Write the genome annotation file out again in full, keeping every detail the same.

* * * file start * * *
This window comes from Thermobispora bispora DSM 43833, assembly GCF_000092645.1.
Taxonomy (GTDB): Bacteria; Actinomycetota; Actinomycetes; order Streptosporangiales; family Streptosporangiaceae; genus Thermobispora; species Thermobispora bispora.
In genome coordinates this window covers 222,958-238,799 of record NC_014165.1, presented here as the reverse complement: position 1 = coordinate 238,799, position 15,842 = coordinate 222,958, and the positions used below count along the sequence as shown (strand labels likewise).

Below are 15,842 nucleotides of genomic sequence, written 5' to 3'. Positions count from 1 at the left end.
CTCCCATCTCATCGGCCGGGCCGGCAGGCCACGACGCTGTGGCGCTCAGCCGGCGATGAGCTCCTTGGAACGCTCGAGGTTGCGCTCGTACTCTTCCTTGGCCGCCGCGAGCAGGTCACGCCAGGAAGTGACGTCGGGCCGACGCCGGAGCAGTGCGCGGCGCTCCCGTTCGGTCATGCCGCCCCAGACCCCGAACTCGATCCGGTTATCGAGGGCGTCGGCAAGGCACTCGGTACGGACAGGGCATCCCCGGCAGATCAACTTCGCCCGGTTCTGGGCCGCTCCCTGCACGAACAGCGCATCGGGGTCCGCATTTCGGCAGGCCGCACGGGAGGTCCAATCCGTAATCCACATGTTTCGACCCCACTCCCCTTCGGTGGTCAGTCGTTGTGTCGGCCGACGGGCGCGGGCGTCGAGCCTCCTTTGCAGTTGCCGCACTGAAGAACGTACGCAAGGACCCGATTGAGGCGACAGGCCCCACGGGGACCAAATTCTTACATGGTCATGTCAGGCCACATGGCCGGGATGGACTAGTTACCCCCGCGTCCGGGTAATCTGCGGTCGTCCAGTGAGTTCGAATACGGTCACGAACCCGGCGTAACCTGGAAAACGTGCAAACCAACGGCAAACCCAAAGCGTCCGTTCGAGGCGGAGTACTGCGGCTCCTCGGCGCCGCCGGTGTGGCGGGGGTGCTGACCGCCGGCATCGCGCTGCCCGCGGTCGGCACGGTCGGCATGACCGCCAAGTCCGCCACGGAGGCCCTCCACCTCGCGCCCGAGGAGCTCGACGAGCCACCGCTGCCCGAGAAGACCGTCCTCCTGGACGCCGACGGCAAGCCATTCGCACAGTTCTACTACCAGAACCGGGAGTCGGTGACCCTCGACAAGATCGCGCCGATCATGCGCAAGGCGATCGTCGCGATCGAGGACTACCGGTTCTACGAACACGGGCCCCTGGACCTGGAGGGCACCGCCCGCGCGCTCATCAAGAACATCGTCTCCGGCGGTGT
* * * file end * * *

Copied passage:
This window comes from Thermobispora bispora DSM 43833, assembly GCF_000092645.1.
Taxonomy (GTDB): Bacteria; Actinomycetota; Actinomycetes; order Streptosporangiales; family Streptosporangiaceae; genus Thermobispora; species Thermobispora bispora.
In genome coordinates this window covers 222,958-238,799 of record NC_014165.1, presented here as the reverse complement: position 1 = coordinate 238,799, position 15,842 = coordinate 222,958, and the positions used below count along the sequence as shown (strand labels likewise).

Below are 15,842 nucleotides of genomic sequence, written 5' to 3'. Positions count from 1 at the left end.
CTCCCATCTCATCGGCCGGGCCGGCAGGCCACGACGCTGTGGCGCTCAGCCGGCGATGAGCTCCTTGGAACGCTCGAGGTTGCGCTCGTACTCTTCCTTGGCCGCCGCGAGCAGGTCACGCCAGGAAGTGACGTCGGGCCGACGCCGGAGCAGTGCGCGGCGCTCCCGTTCGGTCATGCCGCCCCAGACCCCGAACTCGATCCGGTTATCGAGGGCGTCGGCAAGGCACTCGGTACGGACAGGGCATCCCCGGCAGATCAACTTCGCCCGGTTCTGGGCCGCTCCCTGCACGAACAGCGCATCGGGGTCCGCATTTCGGCAGGCCGCACGGGAGGTCCAATCCGTAATCCACATGTTTCGACCCCACTCCCCTTCGGTGGTCAGTCGTTGTGTCGGCCGACGGGCGCGGGCGTCGAGCCTCCTTTGCAGTTGCCGCACTGAAGAACGTACGCAAGGACCCGATTGAGGCGACAGGCCCCACGGGGACCAAATTCTTACATGGTCATGTCAGGCCACATGGCCGGGATGGACTAGTTACCCCCGCGTCCGGGTAATCTGCGGTCGTCCAGTGAGTTCGAATACGGTCACGAACCCGGCGTAACCTGGAAAACGTGCAAACCAACGGCAAACCCAAAGCGTCCGTTCGAGGCGGAGTACTGCGGCTCCTCGGCGCCGCCGGTGTGGCGGGGGTGCTGACCGCCGGCATCGCGCTGCCCGCGGTCGGCACGGTCGGCATGACCGCCAAGTCCGCCACGGAGGCCCTCCACCTCGCGCCCGAGGAGCTCGACGAGCCACCGCTGCCCGAGAAGACCGTCCTCCTGGACGCCGACGGCAAGCCATTCGCACAGTTCTACTACCAGAACCGGGAGTCGGTGACCCTCGACAAGATCGCGCCGATCATGCGCAAGGCGATCGTCGCGATCGAGGACTACCGGTTCTACGAACACGGGCCCCTGGACCTGGAGGGCACCGCCCGCGCGCTCATCAAGAACATCGTCTCCGGCGGTGT